Demolition begins on run-down estate
PUBLISHED: 10:37 06 February 2008 | UPDATED: 10:14 22 July 2010
RESIDENTS of one of Islington s most run-down estates watched as demolition began on 53 homes last week.
RESIDENTS of one of Islington's most run-down estates watched as demolition began on 53 homes last week.
A crowd gathered to see the dust fly as the first bricks of Kerry House block were crushed last Wednesday as part of a £40million project to demolish and rebuild the Market Estate, which will see all residents get a new home by 2010.
The crowd cheered at "the end of an era" as demolition crews tore away concrete and debris from the top of the block.
Margaret Veal, 66, who has lived on the estate for 35 years, said: "The majority of people are very happy with their new properties. For me, it's nice to be able to get a good idea of what the end product will be like. The block has been there for 40 years but with every block that comes down we are closer to the new estate."
Market Estate resident Sharon Jobe has been involved with the project from the start as the chairwoman of the Market Estate Tenants' and Residents' Association.
She said: "With this block coming down, you can start to see the end in sight. We are all getting something brand new from something that was 40 years old.
"Let's hope that the new estate will mark the end of the water problems we had with the old estate being built on a reservoir."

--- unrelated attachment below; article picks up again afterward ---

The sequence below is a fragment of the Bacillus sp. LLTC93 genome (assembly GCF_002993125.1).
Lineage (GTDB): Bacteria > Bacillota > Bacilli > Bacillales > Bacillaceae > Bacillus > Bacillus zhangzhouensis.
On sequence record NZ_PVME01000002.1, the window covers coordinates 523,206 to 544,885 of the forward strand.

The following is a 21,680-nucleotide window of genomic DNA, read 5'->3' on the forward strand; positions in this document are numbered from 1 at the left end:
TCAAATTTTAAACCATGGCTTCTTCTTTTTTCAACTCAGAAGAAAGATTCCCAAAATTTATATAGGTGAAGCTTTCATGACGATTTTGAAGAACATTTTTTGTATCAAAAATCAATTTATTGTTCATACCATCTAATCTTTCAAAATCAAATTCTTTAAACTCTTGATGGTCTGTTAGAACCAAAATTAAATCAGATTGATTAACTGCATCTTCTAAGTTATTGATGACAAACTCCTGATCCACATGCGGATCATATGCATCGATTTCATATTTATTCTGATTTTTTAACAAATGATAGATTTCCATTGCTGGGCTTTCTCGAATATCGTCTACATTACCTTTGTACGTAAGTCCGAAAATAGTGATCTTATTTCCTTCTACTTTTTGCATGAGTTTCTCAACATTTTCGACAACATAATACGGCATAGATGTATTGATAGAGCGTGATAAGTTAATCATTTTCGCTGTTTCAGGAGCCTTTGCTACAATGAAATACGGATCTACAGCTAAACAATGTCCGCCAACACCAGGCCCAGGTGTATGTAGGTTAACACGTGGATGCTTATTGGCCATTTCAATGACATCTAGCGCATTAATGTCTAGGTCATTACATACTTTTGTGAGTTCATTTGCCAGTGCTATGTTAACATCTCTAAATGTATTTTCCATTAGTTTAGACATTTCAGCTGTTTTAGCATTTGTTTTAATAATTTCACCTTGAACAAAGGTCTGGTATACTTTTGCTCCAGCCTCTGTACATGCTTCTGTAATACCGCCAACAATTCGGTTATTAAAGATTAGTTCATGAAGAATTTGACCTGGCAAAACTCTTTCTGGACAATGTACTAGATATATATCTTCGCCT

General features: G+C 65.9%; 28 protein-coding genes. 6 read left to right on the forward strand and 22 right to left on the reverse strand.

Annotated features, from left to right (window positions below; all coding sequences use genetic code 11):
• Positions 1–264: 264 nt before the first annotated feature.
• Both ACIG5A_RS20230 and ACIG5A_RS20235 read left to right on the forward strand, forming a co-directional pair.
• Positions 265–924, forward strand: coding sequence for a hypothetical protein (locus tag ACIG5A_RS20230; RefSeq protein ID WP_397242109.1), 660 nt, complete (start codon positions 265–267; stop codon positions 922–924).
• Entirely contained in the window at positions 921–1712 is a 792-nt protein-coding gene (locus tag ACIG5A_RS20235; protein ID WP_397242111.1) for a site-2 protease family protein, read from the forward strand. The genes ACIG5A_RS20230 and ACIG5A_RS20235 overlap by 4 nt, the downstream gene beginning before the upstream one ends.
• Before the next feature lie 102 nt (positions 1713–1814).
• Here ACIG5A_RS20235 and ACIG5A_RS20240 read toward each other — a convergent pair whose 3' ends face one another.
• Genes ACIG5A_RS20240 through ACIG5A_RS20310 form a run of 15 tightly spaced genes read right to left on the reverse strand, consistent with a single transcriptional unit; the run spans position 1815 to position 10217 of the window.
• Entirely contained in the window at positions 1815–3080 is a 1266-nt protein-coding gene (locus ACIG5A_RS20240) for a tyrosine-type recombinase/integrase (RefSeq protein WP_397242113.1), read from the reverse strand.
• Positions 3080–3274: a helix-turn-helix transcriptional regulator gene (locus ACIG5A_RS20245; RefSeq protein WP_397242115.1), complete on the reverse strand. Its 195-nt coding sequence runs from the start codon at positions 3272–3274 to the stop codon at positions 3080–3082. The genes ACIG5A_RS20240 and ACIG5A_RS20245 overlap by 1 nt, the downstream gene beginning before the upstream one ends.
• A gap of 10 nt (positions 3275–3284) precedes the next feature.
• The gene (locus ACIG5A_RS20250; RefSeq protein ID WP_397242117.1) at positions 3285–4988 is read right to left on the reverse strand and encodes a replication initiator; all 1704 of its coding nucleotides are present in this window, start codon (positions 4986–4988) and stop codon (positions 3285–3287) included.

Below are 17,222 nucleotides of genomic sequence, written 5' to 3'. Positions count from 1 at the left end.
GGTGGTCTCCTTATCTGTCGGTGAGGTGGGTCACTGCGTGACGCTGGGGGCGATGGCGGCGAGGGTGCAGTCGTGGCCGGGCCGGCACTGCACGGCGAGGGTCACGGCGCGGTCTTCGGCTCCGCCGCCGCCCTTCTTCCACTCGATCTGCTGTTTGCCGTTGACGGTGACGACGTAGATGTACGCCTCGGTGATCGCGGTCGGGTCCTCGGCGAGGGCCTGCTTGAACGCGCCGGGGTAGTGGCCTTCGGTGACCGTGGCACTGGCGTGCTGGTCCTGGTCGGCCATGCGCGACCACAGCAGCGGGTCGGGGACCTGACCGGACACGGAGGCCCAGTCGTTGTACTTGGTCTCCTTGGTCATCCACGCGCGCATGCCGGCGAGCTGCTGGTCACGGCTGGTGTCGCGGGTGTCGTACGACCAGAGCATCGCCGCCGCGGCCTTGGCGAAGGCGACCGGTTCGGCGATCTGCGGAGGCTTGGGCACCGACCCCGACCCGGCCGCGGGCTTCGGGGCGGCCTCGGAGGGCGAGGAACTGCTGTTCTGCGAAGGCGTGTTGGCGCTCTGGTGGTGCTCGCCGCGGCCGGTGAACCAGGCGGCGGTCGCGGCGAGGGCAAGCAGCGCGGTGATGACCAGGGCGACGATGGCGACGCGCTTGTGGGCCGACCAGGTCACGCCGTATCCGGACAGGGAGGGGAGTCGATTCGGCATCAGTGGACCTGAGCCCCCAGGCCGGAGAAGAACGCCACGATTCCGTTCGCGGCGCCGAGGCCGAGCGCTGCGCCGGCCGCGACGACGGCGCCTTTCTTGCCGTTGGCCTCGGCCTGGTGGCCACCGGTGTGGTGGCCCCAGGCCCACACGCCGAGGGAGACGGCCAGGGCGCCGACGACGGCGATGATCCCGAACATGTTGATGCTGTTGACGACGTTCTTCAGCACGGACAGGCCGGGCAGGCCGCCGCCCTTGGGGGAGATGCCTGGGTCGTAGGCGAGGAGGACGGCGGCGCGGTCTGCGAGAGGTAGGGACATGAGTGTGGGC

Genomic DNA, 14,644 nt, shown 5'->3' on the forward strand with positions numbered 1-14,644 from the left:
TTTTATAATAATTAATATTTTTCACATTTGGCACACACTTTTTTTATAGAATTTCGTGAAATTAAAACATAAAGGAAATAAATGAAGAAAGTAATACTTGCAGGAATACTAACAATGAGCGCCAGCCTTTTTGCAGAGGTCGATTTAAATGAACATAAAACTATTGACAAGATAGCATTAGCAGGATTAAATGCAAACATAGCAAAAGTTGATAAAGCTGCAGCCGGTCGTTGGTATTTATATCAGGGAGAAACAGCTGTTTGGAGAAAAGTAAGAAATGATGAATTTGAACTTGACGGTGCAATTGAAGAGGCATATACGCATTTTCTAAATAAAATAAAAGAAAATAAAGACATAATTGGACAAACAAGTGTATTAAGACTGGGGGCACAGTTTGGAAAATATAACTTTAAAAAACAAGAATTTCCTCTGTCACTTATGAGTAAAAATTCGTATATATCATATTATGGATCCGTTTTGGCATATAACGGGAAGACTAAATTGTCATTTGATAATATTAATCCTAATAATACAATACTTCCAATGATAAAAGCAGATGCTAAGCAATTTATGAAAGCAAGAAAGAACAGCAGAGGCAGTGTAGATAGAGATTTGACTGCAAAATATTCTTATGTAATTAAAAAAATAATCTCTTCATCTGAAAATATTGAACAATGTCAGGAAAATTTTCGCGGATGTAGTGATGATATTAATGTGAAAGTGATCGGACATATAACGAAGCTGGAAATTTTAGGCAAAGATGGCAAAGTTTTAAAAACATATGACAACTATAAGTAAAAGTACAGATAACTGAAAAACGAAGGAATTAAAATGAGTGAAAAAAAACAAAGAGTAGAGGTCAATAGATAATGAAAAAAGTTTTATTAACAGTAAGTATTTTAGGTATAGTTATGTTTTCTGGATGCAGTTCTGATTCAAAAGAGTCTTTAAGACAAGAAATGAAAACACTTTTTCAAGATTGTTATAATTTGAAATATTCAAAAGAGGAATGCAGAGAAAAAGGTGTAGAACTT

She added: "As the estate changes the anti-social behaviour has quietened down. The new layout of the estate makes it so securities a lot tighter as well so people should feel much safer.
"It has been a long eight years and there will still be more for us to do but nothing as big as this."
Stephen Ross, project director for Southern Housing, the housing association behind the demolition and rebuild project, said: "There are community members who have been part of this for six or seven years so for them these are very important times. It has been a long journey and there have been times when people wondered if old blocks would ever come down."
Retired cabbie Raymond Maxey, 80, who has lived on the Market Estate for 37 years, said: "It is the end of an era but it's also the beginning of a new one. I've been here for many happy years but can only see it getting better."
Councillor Paul Smith, deputy leader of the Labour group, said: "We want to see much more social housing like this in Islington but first the council must get off its backside and get the ball rolling. A lot of people come to us every day because they see what is being done with the Market Estate and they want the same."
Last week, Caroline Flint MP, the minister responsible for tackling inner-city poverty, and Emily Thornberry, MP for Islington South and Finsbury, visited the "ambitious scheme".
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